I agree that the primary point of web applications is their ubiquitous availability -- in other words I don't need to be using my computer to access my email.

But it's still a matter of degree more than an either/or thing. Client-based apps are really annoying when you don't have access to your client. Likewise server-based apps are really annoying when you don't have access to your server.

At the risk of shifting the debate a bit, there's the school of thought that "everything that can be done on the server *should* be done on the server," and that is mostly true. But there's a case to be made for client-side code for things like a first-level of sanity checking of input, and for things that have to happen with low latency.

Client-side *data* (that's accessible within the DOM) currently consists solely of cookies, which really aren't rich enough to store much more than a session ID, or maybe for caching things like your timezone so the server doesn't have to hit the database to print out the date. (I'm sure some nutjob -- and I mean that in the nicest way possible -- has written a database wrapper in client-side JavaScript that stores everything in cookies). Sure there are various hacks (cf. to not have to use cookies for tracking session IDs, but they're still hacks. So there's also a case to be made for web-based client-side data (for sufficiently small values of "data")...and now we're just talking a matter of degree.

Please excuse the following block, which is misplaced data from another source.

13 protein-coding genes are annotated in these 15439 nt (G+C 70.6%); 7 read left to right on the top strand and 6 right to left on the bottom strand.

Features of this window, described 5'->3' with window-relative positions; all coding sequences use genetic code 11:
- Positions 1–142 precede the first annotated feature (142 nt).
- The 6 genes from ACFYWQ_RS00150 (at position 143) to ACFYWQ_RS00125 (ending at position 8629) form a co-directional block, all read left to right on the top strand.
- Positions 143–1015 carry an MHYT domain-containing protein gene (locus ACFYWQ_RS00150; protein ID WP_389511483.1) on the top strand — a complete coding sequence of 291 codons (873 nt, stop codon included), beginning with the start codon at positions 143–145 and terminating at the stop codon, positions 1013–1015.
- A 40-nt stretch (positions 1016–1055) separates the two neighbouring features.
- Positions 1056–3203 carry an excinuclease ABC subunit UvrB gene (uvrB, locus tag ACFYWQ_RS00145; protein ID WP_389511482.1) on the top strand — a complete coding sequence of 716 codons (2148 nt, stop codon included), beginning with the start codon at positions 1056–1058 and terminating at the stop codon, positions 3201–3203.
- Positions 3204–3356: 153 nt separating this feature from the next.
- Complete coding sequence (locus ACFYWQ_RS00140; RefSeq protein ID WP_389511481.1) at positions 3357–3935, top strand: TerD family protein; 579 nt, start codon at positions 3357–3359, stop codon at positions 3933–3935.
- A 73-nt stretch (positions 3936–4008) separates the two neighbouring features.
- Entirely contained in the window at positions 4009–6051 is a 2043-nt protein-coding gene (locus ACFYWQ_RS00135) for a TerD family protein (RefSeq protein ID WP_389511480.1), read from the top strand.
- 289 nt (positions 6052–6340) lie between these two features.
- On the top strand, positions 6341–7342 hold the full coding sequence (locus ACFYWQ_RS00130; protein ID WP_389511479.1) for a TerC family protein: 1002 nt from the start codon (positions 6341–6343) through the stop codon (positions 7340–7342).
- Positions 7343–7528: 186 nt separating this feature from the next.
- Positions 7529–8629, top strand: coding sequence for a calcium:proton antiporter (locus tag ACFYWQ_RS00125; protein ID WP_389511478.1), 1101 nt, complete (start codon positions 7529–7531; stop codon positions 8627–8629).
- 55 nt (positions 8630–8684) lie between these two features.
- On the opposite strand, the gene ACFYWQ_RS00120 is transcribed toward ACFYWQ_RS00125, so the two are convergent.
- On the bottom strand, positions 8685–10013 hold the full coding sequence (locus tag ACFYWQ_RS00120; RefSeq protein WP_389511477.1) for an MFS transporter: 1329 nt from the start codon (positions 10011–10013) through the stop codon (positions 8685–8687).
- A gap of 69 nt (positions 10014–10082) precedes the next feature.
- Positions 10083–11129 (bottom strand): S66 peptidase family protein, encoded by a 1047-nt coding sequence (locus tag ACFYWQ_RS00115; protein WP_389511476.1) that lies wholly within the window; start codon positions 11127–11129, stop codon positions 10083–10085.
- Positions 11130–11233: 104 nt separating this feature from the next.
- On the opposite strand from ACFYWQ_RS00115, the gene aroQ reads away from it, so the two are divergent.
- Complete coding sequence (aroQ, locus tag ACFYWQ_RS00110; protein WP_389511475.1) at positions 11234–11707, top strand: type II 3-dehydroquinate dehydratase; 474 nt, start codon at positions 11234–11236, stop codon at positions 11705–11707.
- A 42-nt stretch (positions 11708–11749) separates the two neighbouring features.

Client-side JavaScript is a really rich language, and it's a shame that it's been reduced to doing things like drawing crappy DHTML menus and (when someone is really bored) implementing MineSweeper. The primary limitation of doing anything more useful in JavaScript seems to be that there's no way to store data between sessions without connecting to a server somewhere.

Another approach would be a very lightweight local webserver, but I'll let someone else argue that point.

Frank Schmitt
Thursday, June 17, 2004

Internet Explorer has client-side persisence in the browser object model. (which is where it belongs, javascript is a language, you can also use vbscript or even perl if the user has activeperl installed).

Anyway, it's basically cookies on steroids. You have 64k of XML support.
Look for userdata.

IE has a number of the features Joel asked for. That whole locked-in-the-basement thing must have happened a little later than he expected.

Maybe Firefox also implements these features?

Thursday, June 17, 2004

Minesweeper for Mozilla/Firefox:

fool for python
Thursday, June 17, 2004

Lets see, you want to have a stateful process in a stateless environment.

How long have people wanted that?

Since people wanted to do more than hyperlink _documents_ and wanted to hyperlink behaviour.  Hence cookies.

Cookies being a kind of frozen statefulness are both cumbersome and a hole in the security layer.

So then instead you get server side statefulness, which is really some kind of session key in a database.  But then you have the issues of validating identity in a shifting address world.

So then people want client side again.

Let's just make it clear.  You cannot maintain states in a stateless environment unless those states are outside that environment.  Repeat this interminably until you realise that you need a stateful client if it truly is important or that the only viable alternative is maintaining server site state.

The problem is HTTP, not HTML.

Simon Lucy
Friday, June 18, 2004